five yellow paper stars on blue and pink paper background

My Take on Book Ratings

It’s tough to quantify my feelings on books and after years of scrolling through Goodreads ratings I’m aware that my four star rating isn’t the same as someone else’s. So it’s a good idea to keep a record somewhere of wtf I mean when I say “oh bravo, four stars.”

Here it is.

One star means I’m really sorry I read the silly thing.

Generally, I reserve a one star rating for books that I’m upset I wasted time on. There are only a handful of books that end up in this category. Examples include the Fifty Shades trilogy, Wuthering Heights, Alice in Wonderland, and Invisible Man. (That last one may change at some future date; I’ll need to reread in a non-academic setting.)

Two stars is like one star with a bonus. This rating is used for books I would never read again but there’s some reason I’m glad it’s been done. (Note the distinction between glad it’s been done and glad it’s over.) This is also the category I use for books that I think are too well written to be a complete waste of time but are entirely out of my zone of interest or enjoyment. Examples of books that fall into this category include Time Traveler’s Wife, the Twilight series (because reading it all gave me carte blanche to hate without reservation), and The Great Gatsby.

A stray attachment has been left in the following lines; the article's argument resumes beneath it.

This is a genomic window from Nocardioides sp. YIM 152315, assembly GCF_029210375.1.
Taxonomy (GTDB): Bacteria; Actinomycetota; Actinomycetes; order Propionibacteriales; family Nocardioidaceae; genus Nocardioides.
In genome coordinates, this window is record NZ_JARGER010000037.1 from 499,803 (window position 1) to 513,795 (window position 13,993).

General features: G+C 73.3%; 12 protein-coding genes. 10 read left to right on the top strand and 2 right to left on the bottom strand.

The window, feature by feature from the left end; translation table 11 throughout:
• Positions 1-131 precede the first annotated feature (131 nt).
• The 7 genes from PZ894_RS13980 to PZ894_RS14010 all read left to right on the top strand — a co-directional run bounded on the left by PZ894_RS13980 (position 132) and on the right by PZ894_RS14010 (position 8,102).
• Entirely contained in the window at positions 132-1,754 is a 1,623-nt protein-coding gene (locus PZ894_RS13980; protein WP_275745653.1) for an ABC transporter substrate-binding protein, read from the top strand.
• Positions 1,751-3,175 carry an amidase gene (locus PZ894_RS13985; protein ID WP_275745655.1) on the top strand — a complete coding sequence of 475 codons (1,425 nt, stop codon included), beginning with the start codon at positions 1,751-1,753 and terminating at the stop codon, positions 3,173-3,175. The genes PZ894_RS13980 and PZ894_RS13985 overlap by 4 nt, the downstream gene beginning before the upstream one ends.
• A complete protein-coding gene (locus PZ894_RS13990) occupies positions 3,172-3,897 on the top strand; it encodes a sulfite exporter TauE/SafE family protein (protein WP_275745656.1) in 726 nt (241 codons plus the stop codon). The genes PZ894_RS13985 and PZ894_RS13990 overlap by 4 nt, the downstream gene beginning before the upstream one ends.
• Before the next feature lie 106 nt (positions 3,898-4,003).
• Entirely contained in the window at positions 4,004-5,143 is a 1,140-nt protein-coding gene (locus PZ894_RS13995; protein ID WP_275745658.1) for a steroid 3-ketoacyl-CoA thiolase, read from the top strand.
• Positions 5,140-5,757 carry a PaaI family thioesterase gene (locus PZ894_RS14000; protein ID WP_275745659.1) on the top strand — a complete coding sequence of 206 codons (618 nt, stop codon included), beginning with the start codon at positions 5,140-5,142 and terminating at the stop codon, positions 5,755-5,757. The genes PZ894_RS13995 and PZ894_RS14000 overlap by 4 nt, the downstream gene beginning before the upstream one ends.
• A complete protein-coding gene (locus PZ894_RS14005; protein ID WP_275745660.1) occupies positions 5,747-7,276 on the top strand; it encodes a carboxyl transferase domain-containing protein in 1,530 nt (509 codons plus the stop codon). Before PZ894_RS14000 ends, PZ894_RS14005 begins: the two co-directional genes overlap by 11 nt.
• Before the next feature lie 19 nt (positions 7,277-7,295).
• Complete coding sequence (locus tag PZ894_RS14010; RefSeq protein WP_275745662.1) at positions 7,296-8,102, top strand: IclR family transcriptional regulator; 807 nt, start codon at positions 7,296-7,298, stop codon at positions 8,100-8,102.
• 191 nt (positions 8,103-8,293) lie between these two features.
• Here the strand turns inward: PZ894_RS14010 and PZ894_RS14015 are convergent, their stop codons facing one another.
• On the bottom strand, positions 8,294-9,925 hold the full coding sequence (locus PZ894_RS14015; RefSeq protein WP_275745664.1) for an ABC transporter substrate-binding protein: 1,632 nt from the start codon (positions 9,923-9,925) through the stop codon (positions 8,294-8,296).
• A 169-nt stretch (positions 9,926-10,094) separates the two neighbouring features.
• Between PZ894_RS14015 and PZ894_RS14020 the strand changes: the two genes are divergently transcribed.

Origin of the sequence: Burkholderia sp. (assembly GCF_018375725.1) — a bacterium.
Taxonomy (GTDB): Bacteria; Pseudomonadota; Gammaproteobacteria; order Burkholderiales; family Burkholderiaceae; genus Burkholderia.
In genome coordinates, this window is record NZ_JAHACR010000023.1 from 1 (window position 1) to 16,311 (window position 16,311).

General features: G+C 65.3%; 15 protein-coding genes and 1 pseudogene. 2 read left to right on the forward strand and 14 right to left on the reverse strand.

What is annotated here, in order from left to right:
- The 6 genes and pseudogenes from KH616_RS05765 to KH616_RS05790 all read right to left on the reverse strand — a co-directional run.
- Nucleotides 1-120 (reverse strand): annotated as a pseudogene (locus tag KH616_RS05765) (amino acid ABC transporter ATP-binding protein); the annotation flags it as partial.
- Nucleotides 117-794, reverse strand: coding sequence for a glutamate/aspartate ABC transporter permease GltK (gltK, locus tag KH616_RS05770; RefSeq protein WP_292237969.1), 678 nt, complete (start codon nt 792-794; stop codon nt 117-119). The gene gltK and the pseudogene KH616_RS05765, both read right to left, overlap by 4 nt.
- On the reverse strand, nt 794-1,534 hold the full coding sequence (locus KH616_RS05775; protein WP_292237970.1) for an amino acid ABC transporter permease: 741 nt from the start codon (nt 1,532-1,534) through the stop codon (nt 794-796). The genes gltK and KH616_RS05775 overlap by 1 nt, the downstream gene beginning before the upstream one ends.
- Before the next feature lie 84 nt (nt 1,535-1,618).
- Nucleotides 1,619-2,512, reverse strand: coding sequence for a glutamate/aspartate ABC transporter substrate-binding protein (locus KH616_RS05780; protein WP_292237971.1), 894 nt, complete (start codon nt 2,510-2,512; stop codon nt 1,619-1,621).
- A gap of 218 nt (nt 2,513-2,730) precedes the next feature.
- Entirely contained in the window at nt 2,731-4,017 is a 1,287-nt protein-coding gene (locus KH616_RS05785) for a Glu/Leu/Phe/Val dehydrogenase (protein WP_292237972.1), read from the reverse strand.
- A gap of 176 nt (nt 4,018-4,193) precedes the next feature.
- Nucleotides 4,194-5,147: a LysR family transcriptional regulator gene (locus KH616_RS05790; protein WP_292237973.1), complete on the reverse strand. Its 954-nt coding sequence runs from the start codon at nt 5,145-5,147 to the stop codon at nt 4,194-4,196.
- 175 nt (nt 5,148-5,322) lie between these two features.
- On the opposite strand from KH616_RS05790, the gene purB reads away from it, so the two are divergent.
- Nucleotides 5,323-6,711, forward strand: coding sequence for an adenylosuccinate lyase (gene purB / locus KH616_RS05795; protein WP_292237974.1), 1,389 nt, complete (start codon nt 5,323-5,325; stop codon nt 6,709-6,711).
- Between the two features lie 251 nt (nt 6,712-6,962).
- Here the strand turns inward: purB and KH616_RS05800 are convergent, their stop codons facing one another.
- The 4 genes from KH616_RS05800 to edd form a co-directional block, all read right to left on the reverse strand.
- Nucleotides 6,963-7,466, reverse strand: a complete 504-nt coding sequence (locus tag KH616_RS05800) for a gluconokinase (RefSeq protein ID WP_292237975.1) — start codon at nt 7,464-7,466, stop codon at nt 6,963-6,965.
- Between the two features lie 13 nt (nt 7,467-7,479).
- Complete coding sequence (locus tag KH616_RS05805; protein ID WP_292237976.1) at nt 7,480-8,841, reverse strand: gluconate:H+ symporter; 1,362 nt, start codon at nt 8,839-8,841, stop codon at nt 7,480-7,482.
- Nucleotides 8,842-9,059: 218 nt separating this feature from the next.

Three stars is where my interest begins to perk up. These are what I might consider good books, though they often include books I’ll not return to. This is the essential “average” category: glad I read it; didn’t knock my socks off. Books in this category include Moby Dick, 1984, and Water for Elephants.

Simply, a four star book is a book I would probably read again OR I would read more books by the author, or more on the subject. Truth be told, I am a great re-reader of books so there are many examples on this list. Some, like Anna Karenina, Life of Pi, or Portrait of a Lady, are books I didn’t actually enjoy the first time around but would like to try again and see if I can’t make it work (this is what I consider an “itch” planted by a good writer). Others, like The Master or Rebecca, were both challenging and interesting.

Five star books are those I would read again or recommend to others (or both). That is, these books are not only interesting and enjoyable, but they will probably be re-read more than once in my lifetime. They’ll also be loaned out. I consider them honorary members of my permanent library collection.